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opinions on mic for vocals

Discussion in 'Vocals' started by eddyrock1, Jan 15, 2008.

  1. eddyrock1

    eddyrock1 Guest

    hey folks, I am starting a mobile recording company and need to get a bunch of good (not great) mics quickly. So, the first purchases are for close mic'ed choral groups. Close meaning about 6-8 feet. I'll need three of the same type mics for these first applications. Eventually, I will need a variety of mics for symphonic all the way to contemporary project sessions.

    I am looking at Rode NT2-A and the AKG C3000B.

    What you guys and girls think about these?

    Cheers!

    P.S. - forgot to mention that I am a seasoned audio expert and know what the specs and features are all about. I just have not used them but have heard them both sound fantastic on others work. I am leaning toward the Rodes.
     
  2. Cucco

    Cucco Distinguished Member

    Perhaps a little more information would help.

    As you put it, it sounds like you're talking about recording traditional choral music?? Such as church, school, amatuer, professional choir??

    For this and symphonic (as you state later) neither of the mics you refer to are going to cut it.

    I find choirs to be far more challenging to record than full orchestra and the choice of equipment, IMO, is even more crucial. My reasoning is, the human voice is so easy to hear minor changes in.

    For chorus, I can't imagine very many large diaphragm condensers that I would reach for...MAYBE TLM193 (maybe). I've heard some good choral stuff from Earthworks but I haven't used them enough to fully endorse them. I've been quite impressed from the little that I've heard.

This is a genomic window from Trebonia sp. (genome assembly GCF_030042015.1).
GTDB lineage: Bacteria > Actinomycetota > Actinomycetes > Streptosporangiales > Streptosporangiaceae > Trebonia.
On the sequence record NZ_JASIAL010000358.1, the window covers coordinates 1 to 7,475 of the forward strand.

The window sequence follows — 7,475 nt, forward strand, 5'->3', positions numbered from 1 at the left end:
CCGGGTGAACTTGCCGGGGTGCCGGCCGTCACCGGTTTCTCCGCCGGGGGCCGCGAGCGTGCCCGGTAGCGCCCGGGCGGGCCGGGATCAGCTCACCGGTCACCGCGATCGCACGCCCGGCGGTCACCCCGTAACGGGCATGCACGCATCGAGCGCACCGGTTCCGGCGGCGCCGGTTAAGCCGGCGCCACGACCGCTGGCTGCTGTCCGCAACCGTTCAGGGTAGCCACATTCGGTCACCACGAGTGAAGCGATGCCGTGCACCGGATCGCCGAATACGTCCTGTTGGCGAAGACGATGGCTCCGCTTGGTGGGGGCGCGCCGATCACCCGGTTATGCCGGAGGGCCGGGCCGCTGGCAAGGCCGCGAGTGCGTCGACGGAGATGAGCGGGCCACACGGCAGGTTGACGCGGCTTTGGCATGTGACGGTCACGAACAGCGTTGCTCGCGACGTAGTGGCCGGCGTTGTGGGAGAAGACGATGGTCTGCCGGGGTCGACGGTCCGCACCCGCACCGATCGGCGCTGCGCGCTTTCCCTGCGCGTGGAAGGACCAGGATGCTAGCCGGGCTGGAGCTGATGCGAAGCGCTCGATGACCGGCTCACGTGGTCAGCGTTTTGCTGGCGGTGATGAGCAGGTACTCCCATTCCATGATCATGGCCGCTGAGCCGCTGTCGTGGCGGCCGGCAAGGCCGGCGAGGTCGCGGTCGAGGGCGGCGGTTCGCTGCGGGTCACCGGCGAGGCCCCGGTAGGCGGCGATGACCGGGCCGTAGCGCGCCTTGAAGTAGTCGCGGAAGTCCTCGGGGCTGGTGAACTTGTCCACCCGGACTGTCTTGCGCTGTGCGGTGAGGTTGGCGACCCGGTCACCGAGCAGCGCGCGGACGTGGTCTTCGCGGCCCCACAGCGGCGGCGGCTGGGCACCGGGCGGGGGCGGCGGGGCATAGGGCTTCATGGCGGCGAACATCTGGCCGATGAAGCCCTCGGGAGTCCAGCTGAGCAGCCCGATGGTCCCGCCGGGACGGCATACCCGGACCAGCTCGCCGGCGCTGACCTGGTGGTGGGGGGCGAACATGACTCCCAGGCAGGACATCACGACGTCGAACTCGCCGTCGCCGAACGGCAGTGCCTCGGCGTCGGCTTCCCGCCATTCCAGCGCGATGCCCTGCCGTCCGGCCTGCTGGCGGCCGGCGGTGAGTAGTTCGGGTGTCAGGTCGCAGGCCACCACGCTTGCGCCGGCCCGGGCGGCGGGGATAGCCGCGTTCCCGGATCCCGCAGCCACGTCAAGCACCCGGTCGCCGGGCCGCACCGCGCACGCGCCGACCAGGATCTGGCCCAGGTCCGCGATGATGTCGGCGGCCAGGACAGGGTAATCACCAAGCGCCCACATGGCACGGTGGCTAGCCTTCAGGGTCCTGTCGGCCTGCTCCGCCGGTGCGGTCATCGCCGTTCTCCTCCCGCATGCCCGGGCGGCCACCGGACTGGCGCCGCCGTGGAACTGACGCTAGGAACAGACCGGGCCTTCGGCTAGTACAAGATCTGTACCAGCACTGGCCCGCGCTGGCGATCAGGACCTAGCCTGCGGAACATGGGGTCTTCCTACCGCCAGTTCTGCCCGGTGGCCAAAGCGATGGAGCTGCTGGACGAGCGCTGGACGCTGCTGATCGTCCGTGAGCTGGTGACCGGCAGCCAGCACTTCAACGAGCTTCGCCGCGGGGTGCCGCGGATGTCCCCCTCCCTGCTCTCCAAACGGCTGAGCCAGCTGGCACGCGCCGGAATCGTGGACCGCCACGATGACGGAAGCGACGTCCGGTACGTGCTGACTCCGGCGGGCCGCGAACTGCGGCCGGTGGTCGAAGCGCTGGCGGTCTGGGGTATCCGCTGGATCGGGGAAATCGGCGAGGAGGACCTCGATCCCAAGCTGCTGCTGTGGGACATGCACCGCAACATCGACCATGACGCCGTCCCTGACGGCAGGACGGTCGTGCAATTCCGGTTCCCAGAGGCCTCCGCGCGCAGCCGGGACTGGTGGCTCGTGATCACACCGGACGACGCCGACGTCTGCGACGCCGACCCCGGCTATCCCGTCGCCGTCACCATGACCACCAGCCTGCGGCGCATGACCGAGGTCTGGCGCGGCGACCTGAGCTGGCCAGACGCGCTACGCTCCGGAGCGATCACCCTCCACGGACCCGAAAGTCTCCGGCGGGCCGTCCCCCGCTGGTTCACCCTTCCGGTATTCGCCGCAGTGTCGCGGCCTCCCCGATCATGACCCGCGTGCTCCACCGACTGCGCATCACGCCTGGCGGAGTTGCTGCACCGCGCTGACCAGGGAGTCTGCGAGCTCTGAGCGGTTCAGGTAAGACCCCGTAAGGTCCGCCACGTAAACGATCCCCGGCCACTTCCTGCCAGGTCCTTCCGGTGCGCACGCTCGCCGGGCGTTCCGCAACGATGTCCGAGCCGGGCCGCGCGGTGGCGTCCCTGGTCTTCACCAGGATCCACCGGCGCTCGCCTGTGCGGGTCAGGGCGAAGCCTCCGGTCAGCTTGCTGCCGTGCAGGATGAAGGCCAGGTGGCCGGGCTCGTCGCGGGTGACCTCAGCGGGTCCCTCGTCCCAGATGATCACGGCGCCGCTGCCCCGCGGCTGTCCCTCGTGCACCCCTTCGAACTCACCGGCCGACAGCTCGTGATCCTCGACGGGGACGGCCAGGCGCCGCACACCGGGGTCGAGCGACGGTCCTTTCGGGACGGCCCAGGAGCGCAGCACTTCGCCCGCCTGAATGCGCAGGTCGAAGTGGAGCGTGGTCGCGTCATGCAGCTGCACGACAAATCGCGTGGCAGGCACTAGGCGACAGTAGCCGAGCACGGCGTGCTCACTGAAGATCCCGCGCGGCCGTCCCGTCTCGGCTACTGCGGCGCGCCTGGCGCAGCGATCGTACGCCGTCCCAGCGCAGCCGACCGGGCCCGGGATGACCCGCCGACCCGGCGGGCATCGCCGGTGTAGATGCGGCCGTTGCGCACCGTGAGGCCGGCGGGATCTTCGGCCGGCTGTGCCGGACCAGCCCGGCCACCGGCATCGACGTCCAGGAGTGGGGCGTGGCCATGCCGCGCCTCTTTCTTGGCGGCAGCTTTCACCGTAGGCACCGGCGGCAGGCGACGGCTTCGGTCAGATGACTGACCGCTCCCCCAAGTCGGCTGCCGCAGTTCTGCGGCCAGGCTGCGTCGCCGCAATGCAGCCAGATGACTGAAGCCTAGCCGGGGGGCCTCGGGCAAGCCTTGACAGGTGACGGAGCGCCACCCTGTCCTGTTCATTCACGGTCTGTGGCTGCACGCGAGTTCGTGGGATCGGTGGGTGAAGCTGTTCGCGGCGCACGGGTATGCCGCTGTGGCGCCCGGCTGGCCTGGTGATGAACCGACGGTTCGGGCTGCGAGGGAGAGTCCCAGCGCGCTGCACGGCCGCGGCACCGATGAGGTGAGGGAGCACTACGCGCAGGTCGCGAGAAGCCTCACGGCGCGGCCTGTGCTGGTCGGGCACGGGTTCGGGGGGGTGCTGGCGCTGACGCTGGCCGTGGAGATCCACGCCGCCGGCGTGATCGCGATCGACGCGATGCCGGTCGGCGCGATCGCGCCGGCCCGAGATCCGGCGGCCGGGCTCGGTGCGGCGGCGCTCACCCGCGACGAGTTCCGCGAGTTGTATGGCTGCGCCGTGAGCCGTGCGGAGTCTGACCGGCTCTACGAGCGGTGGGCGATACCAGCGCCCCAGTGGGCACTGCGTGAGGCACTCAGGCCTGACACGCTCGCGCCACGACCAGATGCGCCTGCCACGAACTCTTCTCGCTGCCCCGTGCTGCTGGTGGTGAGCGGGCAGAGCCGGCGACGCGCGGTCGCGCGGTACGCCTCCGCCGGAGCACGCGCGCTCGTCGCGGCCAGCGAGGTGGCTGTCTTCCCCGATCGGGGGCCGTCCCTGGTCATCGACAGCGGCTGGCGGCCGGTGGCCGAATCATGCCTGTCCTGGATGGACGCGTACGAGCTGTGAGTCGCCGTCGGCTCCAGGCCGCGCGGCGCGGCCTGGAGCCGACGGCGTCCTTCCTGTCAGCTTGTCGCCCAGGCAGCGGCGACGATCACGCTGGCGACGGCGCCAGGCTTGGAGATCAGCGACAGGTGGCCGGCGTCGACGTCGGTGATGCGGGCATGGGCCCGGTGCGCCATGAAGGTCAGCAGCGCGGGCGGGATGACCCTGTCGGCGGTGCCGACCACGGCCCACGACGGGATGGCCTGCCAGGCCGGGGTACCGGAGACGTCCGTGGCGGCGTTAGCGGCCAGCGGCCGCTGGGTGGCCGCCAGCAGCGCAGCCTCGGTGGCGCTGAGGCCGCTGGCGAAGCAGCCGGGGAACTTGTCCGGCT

Schoeps work quite well, and of course, ribbons work quite well too.

    Give us a little more info (such as where you're located, what exactly you're hoping to record, and what gear you currently have) and we can definitely help out.

    Cheers and welcome to RO!

    Jeremy
     
  3. bent

    bent No Bad Vibes! Well-Known Member

    I've had success with the AKG c460's w/ CK61 cardioid caps.
    They won't break the bank, and are useful on a variety of instruments, including choir.
     
  4. eddyrock1

    eddyrock1 Guest

    Thanks, Cucco, I am in the Raleigh-Durham area of NC and am bootstrapping a small business. So funds are spread from buying gear all the way to the typical startup expenses such as legal fees. For that reason, I am pinching pennies.

    I have previously used Shoeps with great success on The Houston Symphony. I have recorded vocals and instruments in studio using U47s , 87s and 89s. Haev used 414s senn 441s, SM81s, gosh, and just about every mid to high-end mic from prior decades.

    The mics I buy have to be versatile. So, I don't want to plunk down 2k for valve mics that have so much personality that they stay in the drawer 50% of the time.

    I do not have any good pres yet. These first gigs will be done on a 8 channel firewire interface such as the Presonus. Post will be done at mixing rooms in the vicinity, most likely.

    First, I need to get three mics and have about $1500 to spend on them. More fun down the road.
     
  5. Cucco

    Cucco Distinguished Member

    That helps quite a bit.